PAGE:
I'm looking at editions for the Schubert Cello Quintet, and I stumbled across the Kalmus edition at Southwest strings. This is the only edition they have and I was curious if anyone has used their stuff before and what they think about it. Do they have any misprints? Are they urtext? Stuff like that.
I usually use henle, but so far I haven't been able to find a henle edition for the Schubert.
Kalmus a standby that is old enough to be slightly disreputable. But their editions tend to be fairly useful. No idea about the Schubert, specifically.
I always played from the Peters edition.
Kalmus editions tend to have misprints.
I have never played the piece, but I would normally try to use Barenreiter for almost any music I was playing because it is so easily readable and is an urtext (although at least one piece I am playing in that edition has a clear mistake where what are supposed to be 16th notes are 8th notes in the edition). However, I am currently doing the Beethoven opus 18 quartets with my group, and we are using the Peters edition. It is good edition, so I think Andrew has a good point. Peters is probably fine and free on IMSLP.
As far as I know, Kalmus simply reprints from the old mostly public domain editions you can also find on IMSLP. Baerenreiter has an urtext.
It turns out Southwest does have the Henle edition. It was just in the cello section instead of the general music section with the Kalmus edition.
To my mind Henle editions are even easier to read than Bärenreiter (generally speaking) and are more carefully arranged for page turns. But either is reliably top quality and carefully created Urtext. Take whichever you can get most easily.
You can't go wrong with either of them. Both Bärenreiter and Henle have sample pages of many of their editions on their web pages so you could have a look at the details.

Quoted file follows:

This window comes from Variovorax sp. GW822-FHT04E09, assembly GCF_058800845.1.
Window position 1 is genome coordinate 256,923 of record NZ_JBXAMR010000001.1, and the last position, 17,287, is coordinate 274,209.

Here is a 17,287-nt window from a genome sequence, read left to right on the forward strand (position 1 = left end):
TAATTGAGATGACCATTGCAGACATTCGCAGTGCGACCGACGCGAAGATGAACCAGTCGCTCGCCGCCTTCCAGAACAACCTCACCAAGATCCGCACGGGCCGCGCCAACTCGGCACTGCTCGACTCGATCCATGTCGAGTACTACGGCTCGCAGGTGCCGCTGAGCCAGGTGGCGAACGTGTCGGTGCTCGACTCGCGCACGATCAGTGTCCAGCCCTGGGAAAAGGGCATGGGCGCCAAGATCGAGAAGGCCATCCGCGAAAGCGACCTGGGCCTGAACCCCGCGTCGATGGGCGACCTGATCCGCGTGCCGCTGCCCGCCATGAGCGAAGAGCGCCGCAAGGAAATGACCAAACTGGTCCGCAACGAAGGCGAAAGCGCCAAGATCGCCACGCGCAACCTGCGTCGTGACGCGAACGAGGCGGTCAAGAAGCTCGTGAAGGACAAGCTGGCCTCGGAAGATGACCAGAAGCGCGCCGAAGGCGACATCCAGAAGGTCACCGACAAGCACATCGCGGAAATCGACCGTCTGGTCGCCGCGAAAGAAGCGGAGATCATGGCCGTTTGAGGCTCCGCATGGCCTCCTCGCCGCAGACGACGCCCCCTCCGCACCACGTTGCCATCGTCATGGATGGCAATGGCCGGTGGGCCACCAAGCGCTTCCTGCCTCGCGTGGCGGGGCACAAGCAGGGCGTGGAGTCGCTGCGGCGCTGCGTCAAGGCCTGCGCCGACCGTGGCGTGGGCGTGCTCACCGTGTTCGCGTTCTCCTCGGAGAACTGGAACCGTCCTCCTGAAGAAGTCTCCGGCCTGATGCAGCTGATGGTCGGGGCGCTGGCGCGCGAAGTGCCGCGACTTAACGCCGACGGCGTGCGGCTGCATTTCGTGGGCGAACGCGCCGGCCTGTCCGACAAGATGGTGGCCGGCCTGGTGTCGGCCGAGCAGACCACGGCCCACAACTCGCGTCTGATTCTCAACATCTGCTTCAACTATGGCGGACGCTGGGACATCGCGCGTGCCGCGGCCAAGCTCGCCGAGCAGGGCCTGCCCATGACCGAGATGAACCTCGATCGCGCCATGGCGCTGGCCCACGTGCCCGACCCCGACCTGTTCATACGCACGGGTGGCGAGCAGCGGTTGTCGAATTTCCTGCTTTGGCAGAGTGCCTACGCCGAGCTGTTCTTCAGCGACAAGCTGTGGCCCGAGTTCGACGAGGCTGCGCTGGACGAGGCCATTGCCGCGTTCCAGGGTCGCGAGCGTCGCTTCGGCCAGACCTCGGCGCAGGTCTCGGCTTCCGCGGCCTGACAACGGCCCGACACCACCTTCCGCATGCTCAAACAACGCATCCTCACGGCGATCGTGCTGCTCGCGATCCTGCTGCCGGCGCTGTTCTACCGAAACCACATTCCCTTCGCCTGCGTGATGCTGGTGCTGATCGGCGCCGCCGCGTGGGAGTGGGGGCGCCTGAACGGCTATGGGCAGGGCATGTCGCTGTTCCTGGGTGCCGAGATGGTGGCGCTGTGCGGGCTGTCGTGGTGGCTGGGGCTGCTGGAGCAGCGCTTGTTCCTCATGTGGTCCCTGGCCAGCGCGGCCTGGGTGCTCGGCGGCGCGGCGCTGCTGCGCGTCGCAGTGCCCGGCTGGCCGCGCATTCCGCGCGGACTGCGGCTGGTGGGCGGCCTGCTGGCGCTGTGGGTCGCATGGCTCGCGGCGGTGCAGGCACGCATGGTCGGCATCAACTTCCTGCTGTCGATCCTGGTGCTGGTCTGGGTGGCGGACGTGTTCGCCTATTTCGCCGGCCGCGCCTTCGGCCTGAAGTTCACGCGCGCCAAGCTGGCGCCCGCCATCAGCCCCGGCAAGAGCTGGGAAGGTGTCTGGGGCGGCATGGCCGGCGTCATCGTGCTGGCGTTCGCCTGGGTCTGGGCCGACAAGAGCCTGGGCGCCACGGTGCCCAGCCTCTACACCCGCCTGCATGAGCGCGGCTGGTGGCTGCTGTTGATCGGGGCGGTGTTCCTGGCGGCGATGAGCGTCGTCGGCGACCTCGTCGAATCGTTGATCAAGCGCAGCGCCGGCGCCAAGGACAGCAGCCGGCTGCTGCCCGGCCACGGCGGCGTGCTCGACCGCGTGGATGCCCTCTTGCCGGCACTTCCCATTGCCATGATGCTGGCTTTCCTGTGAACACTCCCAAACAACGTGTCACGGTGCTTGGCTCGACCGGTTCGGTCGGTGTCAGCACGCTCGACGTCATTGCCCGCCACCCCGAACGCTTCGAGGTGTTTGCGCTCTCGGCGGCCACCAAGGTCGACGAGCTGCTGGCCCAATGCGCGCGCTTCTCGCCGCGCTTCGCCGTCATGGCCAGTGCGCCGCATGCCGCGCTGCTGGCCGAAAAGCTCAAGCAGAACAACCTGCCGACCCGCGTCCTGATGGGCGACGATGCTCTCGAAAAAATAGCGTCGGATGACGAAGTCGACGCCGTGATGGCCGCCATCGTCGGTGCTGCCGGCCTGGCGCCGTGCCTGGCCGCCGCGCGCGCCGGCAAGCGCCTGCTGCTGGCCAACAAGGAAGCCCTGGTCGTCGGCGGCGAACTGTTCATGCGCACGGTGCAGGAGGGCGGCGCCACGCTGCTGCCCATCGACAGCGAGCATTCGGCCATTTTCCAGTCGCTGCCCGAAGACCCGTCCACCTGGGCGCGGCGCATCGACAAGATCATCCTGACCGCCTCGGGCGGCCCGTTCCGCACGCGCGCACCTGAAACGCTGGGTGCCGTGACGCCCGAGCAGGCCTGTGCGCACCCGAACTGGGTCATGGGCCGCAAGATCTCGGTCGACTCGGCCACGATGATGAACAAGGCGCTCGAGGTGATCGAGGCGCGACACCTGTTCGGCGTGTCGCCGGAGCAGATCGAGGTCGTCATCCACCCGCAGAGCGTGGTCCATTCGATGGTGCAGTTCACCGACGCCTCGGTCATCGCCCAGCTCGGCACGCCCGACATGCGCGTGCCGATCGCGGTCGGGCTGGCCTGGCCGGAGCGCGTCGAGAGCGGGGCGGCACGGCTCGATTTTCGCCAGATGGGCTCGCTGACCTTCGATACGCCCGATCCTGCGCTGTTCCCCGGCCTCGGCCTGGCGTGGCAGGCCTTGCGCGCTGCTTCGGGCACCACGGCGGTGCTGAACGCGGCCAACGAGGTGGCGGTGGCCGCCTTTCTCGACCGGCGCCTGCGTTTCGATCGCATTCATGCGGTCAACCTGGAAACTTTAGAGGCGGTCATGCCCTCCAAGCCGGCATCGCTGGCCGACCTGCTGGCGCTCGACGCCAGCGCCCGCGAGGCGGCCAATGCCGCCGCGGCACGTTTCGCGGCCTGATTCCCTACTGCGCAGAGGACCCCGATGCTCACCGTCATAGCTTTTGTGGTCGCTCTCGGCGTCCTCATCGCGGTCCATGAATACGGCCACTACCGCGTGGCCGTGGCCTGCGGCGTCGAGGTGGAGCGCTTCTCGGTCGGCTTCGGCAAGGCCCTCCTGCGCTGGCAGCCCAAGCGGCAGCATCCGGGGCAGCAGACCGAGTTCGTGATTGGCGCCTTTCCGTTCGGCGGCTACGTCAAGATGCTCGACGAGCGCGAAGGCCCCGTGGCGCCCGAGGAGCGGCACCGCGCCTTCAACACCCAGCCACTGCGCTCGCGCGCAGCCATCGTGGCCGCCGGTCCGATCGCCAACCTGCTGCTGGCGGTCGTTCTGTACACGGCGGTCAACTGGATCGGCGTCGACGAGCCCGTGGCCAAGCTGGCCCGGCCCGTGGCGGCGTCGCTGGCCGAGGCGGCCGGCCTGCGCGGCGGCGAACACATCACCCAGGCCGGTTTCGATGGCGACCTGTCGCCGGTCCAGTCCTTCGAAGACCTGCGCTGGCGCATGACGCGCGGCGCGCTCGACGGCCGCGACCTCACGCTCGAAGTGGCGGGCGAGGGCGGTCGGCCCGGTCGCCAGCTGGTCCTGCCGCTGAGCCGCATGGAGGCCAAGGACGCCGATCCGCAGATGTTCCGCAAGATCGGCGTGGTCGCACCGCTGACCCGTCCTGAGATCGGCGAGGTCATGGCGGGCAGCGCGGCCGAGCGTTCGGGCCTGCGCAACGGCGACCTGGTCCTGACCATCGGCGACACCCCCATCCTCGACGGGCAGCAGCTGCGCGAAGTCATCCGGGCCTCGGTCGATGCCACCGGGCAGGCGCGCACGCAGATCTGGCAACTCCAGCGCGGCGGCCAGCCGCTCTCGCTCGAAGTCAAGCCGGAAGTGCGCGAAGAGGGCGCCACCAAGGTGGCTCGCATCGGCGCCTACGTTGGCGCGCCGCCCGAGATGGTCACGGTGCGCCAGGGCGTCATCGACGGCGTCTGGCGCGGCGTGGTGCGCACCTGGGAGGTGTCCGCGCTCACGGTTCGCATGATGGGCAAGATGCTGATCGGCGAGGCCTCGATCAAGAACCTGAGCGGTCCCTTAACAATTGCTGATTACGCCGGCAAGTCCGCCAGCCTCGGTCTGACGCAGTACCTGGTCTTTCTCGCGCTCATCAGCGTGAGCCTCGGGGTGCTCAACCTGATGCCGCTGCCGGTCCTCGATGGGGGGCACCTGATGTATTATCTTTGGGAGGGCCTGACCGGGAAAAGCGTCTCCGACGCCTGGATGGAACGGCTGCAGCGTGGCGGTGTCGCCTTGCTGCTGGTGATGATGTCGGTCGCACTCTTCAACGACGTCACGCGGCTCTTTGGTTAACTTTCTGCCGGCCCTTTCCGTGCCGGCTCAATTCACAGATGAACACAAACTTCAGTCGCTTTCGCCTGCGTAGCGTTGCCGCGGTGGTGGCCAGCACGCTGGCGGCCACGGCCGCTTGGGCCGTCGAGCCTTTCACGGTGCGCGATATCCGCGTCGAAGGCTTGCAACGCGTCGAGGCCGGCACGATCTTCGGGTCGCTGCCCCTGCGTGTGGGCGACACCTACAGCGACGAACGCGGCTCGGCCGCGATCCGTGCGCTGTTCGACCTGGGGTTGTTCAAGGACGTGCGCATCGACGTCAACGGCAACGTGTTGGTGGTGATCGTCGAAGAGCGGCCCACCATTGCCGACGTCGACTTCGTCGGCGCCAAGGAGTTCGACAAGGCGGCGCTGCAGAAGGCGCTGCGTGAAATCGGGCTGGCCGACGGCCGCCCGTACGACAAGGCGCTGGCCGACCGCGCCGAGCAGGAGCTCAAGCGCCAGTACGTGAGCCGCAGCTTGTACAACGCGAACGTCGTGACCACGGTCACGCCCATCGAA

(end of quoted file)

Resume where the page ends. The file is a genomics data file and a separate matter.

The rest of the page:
Barenreiter all the way...quality of page turns in a performance!
While Albrecht finds the Peters editions hard to read, you can get it off of IMSLP and see what you think about its readability.
Or, if you want something more portable, you can convert to pdf and cut/paste until that is also easy to turn-- on paper, or electronically.
Buri, I scanned in my marked-up Barenreiter parts for violin and viola so I can use it in Forscore when the need to play the work comes up again. :)
Yeah I’m not too concerned with page turns since I play chamber music from my iPad using forScore. I’m mainly concerned about which is the better edition, but it seems like it’s up to interpretation for the most part. Maybe I’ll do Bärenreiter purely because I’ve never tried a Bärenreiter for anything.
Hi, Just to add to the comment above. The role of the editor and the performer, with regards to interpretation, are different. The editor of an edition, like Barenreiter, is to study the sources (manuscript, first edition etc. if they exist) and to produce something that is as close as possible to the composer's intentions. Sometimes there are decisions to be made by the editor due to complications with the source material. But this is different from the performer's act of 'interpretation', which is to present the notes to the public in a meaningful way that is individual to their thoughts about the piece.
@James - is there a particular reason you recommend the Barenreiter edition?
Barenreiter are consistently the best modern editions. Some of their editions are better than others, and some are being updated due to errors, but they are almost always the best choice for an individual piece if they publish it.
@James- Is there a particular reason you don’t use Henle?
The Baerenreiter and the Henle make different textual selection choices in this quintet. The Baerenreiter is theoretically more faithful to what they believed was Schubert's intent. The Henle attempts to be faithful to the original published score, which occurred after Schubert's death. No autograph exists, so either choice can be legit.